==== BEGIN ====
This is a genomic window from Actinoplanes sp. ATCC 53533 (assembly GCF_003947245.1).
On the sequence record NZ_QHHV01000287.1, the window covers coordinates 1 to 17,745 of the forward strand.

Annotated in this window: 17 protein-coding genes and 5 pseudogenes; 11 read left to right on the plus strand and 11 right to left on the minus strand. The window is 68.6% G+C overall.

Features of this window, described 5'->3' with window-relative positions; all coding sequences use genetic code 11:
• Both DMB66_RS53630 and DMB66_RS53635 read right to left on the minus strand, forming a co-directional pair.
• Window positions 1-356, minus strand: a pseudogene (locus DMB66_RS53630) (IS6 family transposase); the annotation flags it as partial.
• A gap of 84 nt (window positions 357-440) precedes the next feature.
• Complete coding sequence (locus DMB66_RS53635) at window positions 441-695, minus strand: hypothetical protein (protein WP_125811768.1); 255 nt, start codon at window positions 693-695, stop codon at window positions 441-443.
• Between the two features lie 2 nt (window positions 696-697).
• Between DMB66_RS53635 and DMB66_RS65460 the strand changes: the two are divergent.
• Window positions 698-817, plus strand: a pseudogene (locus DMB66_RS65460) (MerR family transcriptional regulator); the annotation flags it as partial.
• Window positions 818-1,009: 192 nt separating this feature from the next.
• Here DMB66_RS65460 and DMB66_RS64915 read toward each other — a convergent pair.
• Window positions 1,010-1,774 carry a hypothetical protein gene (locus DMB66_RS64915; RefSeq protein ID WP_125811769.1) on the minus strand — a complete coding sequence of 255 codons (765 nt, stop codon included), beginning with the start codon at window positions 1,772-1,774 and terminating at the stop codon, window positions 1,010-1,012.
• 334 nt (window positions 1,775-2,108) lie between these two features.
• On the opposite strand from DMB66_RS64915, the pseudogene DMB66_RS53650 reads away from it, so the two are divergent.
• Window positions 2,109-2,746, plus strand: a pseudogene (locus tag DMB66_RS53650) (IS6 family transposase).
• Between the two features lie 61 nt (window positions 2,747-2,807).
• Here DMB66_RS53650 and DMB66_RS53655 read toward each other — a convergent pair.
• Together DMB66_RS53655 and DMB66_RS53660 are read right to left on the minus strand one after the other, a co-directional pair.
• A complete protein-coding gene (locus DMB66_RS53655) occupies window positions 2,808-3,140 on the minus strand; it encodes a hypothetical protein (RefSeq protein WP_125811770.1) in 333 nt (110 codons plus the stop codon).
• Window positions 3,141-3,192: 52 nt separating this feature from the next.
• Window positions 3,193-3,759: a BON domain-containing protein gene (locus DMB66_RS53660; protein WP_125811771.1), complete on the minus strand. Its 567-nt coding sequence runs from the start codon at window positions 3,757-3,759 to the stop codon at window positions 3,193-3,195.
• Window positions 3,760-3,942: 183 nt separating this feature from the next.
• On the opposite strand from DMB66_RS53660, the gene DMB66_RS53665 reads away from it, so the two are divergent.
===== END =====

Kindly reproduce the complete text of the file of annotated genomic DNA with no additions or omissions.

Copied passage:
This is a genomic window from Actinoplanes sp. ATCC 53533 (assembly GCF_003947245.1).
On the sequence record NZ_QHHV01000287.1, the window covers coordinates 1 to 17,745 of the forward strand.

Annotated in this window: 17 protein-coding genes and 5 pseudogenes; 11 read left to right on the plus strand and 11 right to left on the minus strand. The window is 68.6% G+C overall.

Features of this window, described 5'->3' with window-relative positions; all coding sequences use genetic code 11:
• Both DMB66_RS53630 and DMB66_RS53635 read right to left on the minus strand, forming a co-directional pair.
• Window positions 1-356, minus strand: a pseudogene (locus DMB66_RS53630) (IS6 family transposase); the annotation flags it as partial.
• A gap of 84 nt (window positions 357-440) precedes the next feature.
• Complete coding sequence (locus DMB66_RS53635) at window positions 441-695, minus strand: hypothetical protein (protein WP_125811768.1); 255 nt, start codon at window positions 693-695, stop codon at window positions 441-443.
• Between the two features lie 2 nt (window positions 696-697).
• Between DMB66_RS53635 and DMB66_RS65460 the strand changes: the two are divergent.
• Window positions 698-817, plus strand: a pseudogene (locus DMB66_RS65460) (MerR family transcriptional regulator); the annotation flags it as partial.
• Window positions 818-1,009: 192 nt separating this feature from the next.
• Here DMB66_RS65460 and DMB66_RS64915 read toward each other — a convergent pair.
• Window positions 1,010-1,774 carry a hypothetical protein gene (locus DMB66_RS64915; RefSeq protein ID WP_125811769.1) on the minus strand — a complete coding sequence of 255 codons (765 nt, stop codon included), beginning with the start codon at window positions 1,772-1,774 and terminating at the stop codon, window positions 1,010-1,012.
• 334 nt (window positions 1,775-2,108) lie between these two features.
• On the opposite strand from DMB66_RS64915, the pseudogene DMB66_RS53650 reads away from it, so the two are divergent.
• Window positions 2,109-2,746, plus strand: a pseudogene (locus tag DMB66_RS53650) (IS6 family transposase).
• Between the two features lie 61 nt (window positions 2,747-2,807).
• Here DMB66_RS53650 and DMB66_RS53655 read toward each other — a convergent pair.
• Together DMB66_RS53655 and DMB66_RS53660 are read right to left on the minus strand one after the other, a co-directional pair.
• A complete protein-coding gene (locus DMB66_RS53655) occupies window positions 2,808-3,140 on the minus strand; it encodes a hypothetical protein (RefSeq protein WP_125811770.1) in 333 nt (110 codons plus the stop codon).
• Window positions 3,141-3,192: 52 nt separating this feature from the next.
• Window positions 3,193-3,759: a BON domain-containing protein gene (locus DMB66_RS53660; protein WP_125811771.1), complete on the minus strand. Its 567-nt coding sequence runs from the start codon at window positions 3,757-3,759 to the stop codon at window positions 3,193-3,195.
• Window positions 3,760-3,942: 183 nt separating this feature from the next.
• On the opposite strand from DMB66_RS53660, the gene DMB66_RS53665 reads away from it, so the two are divergent.